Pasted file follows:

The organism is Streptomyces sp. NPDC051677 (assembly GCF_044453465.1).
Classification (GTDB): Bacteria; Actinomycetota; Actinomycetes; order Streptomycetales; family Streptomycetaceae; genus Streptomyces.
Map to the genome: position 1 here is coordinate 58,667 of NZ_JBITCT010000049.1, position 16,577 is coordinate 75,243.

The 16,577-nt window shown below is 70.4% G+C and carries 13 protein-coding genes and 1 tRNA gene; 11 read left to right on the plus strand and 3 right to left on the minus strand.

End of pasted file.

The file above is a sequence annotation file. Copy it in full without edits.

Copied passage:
The organism is Streptomyces sp. NPDC051677 (assembly GCF_044453465.1).
Classification (GTDB): Bacteria; Actinomycetota; Actinomycetes; order Streptomycetales; family Streptomycetaceae; genus Streptomyces.
Map to the genome: position 1 here is coordinate 58,667 of NZ_JBITCT010000049.1, position 16,577 is coordinate 75,243.

The 16,577-nt window shown below is 70.4% G+C and carries 13 protein-coding genes and 1 tRNA gene; 11 read left to right on the plus strand and 3 right to left on the minus strand.